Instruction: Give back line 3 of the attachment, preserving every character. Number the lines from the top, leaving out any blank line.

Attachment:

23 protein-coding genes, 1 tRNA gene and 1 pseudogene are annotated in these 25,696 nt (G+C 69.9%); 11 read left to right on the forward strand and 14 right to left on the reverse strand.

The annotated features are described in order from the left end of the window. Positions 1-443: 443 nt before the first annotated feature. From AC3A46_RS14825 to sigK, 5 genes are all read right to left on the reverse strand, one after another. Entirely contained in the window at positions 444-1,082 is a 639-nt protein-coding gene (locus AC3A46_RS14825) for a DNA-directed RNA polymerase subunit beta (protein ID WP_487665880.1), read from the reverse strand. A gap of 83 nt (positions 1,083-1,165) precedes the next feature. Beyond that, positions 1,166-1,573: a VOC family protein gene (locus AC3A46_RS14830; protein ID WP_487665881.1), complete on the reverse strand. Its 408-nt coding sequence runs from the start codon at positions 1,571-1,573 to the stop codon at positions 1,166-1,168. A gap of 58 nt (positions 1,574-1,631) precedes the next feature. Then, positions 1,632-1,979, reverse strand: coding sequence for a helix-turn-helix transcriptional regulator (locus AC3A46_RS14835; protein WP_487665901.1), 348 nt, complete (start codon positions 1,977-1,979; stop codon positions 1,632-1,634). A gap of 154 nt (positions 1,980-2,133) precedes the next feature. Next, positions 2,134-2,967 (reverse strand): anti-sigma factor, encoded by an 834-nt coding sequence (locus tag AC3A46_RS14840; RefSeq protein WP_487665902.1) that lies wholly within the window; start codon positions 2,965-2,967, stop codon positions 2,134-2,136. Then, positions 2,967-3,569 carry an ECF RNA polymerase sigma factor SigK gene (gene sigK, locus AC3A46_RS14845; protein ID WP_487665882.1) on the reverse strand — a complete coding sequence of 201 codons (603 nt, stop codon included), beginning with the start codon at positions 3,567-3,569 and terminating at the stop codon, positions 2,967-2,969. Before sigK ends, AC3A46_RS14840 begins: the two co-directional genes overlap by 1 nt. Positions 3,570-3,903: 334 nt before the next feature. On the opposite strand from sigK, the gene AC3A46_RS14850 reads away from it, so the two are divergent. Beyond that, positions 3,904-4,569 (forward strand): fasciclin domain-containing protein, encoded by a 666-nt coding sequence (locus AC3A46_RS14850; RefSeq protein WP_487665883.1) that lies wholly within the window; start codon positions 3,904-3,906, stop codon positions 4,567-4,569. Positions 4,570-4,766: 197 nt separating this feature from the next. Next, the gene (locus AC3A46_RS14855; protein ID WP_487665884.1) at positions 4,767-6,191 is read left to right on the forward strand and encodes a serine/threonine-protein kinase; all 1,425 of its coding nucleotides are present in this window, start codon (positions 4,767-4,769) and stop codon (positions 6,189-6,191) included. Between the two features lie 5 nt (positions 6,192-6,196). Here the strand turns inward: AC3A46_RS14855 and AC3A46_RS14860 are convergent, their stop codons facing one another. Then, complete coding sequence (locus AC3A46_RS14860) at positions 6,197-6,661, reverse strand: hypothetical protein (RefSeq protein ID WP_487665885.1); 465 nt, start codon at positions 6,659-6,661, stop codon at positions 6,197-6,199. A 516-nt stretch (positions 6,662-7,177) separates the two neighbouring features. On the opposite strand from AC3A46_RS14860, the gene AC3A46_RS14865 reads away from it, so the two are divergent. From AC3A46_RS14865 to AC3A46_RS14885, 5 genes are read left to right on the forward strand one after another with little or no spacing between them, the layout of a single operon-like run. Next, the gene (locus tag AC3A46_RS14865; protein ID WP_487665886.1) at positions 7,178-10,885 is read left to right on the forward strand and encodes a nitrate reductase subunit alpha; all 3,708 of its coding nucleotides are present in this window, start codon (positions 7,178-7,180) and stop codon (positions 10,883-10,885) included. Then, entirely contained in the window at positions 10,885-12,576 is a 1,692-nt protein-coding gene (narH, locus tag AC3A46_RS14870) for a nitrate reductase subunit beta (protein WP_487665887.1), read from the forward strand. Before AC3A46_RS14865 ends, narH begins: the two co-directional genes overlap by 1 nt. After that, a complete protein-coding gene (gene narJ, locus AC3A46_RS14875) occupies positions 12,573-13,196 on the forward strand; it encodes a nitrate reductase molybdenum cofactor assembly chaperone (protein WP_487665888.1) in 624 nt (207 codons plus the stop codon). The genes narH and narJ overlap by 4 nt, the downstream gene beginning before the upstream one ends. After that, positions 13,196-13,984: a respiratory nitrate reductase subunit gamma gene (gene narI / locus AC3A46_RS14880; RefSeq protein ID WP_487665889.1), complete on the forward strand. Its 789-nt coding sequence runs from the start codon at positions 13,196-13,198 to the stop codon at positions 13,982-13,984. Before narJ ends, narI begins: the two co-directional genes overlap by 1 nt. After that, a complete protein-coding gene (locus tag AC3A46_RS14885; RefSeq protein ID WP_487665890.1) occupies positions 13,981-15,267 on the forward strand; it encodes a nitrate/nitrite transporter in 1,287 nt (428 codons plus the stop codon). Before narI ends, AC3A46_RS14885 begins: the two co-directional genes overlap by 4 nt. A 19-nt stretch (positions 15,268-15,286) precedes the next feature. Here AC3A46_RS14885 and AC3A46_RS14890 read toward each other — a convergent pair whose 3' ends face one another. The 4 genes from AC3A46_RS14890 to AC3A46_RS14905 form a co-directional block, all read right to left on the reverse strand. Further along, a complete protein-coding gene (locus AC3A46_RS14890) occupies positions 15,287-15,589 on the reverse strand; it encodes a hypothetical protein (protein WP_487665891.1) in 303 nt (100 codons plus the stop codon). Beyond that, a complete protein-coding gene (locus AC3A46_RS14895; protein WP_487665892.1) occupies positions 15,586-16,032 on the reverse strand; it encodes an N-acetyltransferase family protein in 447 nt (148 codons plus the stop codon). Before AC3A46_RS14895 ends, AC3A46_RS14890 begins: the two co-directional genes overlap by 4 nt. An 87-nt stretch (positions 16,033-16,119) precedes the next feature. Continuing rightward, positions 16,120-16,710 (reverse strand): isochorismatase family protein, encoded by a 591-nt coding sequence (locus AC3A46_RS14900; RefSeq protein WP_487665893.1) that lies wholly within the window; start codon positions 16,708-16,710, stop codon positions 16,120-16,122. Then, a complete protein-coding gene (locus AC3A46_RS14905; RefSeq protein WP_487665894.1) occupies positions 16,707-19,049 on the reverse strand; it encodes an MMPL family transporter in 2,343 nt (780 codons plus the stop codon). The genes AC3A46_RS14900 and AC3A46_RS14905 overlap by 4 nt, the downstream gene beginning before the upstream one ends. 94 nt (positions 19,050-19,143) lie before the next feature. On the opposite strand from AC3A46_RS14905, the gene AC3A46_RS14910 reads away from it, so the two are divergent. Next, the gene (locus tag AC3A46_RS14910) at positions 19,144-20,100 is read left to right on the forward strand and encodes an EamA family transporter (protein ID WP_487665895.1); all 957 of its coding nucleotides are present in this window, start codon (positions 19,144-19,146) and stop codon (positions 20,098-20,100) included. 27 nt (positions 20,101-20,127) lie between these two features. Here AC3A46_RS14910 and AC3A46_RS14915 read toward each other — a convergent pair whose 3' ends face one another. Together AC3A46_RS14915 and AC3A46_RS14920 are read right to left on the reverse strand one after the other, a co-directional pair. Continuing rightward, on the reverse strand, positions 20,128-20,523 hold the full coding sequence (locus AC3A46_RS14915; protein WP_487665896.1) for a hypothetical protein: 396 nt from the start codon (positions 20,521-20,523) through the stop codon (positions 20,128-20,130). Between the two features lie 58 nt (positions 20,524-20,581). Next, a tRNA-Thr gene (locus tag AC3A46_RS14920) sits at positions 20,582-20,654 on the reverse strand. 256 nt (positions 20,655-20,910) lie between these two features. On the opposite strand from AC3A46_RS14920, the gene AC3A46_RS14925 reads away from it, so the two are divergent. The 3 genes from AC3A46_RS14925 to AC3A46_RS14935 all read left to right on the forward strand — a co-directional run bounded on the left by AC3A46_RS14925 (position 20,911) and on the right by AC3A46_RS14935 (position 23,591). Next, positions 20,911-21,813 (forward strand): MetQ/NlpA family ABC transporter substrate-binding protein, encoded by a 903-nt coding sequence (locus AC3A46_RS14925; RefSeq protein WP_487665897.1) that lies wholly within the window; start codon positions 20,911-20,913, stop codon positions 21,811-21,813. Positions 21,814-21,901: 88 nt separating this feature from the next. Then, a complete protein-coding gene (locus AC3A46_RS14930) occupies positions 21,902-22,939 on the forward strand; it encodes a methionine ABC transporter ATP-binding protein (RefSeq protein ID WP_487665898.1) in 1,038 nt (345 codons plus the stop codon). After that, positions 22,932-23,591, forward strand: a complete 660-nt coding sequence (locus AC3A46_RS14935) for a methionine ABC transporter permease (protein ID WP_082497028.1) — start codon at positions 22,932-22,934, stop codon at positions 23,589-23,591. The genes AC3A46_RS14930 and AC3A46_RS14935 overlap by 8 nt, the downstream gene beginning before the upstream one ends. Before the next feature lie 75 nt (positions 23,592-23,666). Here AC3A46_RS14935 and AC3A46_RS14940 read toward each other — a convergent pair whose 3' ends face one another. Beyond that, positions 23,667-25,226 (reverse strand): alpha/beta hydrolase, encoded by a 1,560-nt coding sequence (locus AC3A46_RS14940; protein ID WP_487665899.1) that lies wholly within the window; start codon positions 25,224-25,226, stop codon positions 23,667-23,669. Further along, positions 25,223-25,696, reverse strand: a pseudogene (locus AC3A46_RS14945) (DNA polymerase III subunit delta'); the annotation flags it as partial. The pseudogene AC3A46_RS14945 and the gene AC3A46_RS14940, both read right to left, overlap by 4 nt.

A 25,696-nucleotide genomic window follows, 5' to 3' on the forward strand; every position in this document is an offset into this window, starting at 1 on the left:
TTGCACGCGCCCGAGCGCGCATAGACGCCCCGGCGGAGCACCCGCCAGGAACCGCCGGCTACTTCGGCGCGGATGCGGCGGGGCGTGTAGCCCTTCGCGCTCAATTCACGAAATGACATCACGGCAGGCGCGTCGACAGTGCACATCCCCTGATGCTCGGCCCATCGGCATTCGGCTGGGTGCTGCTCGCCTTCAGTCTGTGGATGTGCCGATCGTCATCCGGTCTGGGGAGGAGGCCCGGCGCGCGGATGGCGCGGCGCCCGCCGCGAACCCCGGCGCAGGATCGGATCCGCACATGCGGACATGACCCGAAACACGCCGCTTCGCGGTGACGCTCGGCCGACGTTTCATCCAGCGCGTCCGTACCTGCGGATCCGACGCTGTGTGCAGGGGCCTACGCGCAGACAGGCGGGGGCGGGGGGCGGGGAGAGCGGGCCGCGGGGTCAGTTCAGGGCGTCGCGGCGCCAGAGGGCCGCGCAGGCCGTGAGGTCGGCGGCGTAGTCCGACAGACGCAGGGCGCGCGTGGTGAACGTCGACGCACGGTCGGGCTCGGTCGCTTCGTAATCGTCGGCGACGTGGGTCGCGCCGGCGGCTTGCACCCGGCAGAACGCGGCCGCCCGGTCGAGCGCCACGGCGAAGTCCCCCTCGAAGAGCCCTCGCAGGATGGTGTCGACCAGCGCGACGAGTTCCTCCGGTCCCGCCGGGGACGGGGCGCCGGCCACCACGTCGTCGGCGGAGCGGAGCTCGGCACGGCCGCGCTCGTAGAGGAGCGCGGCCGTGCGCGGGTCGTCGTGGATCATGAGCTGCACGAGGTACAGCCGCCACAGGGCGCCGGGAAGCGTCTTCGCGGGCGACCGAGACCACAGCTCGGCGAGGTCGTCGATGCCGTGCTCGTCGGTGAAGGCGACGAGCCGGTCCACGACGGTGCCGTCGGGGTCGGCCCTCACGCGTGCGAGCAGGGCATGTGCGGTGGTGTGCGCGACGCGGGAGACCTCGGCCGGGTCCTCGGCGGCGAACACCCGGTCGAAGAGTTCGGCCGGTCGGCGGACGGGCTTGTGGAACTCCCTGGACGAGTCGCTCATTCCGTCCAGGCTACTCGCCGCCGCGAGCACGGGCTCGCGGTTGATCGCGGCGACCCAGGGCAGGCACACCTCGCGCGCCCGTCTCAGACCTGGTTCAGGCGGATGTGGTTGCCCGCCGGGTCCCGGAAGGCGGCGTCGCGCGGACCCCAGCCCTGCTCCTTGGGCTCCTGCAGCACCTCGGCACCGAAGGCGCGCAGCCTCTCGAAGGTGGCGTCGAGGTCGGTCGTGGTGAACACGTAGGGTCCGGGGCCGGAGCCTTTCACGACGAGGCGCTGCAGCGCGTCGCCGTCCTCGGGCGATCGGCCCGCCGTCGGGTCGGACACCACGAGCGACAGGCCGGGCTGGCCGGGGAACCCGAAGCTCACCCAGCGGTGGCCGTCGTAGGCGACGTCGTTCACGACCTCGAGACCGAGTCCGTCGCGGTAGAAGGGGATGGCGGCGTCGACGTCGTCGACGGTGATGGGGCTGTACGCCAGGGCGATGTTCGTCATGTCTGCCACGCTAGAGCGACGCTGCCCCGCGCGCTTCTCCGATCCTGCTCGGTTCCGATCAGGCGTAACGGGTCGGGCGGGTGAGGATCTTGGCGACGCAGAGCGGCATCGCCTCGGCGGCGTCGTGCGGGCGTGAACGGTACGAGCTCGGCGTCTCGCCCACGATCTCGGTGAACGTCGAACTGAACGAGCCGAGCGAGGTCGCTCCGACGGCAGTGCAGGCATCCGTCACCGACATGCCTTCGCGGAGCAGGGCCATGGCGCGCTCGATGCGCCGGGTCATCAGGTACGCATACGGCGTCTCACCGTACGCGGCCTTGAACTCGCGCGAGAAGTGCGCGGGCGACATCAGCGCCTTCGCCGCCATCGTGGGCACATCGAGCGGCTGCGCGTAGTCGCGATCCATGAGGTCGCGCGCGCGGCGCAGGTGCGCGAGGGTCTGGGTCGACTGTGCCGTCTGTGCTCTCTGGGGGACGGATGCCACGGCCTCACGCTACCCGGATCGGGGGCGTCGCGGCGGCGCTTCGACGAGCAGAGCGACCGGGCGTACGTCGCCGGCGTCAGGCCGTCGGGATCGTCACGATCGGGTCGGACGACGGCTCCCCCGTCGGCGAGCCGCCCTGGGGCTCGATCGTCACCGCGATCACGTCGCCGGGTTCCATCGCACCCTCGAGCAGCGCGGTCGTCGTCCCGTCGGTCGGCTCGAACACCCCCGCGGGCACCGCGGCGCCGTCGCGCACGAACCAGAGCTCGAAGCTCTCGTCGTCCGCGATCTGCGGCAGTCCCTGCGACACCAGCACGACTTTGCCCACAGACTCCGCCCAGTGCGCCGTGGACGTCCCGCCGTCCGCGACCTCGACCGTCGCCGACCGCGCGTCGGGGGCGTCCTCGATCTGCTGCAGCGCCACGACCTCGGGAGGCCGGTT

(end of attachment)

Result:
A 25,696-nucleotide genomic window follows, 5' to 3' on the forward strand; every position in this document is an offset into this window, starting at 1 on the left: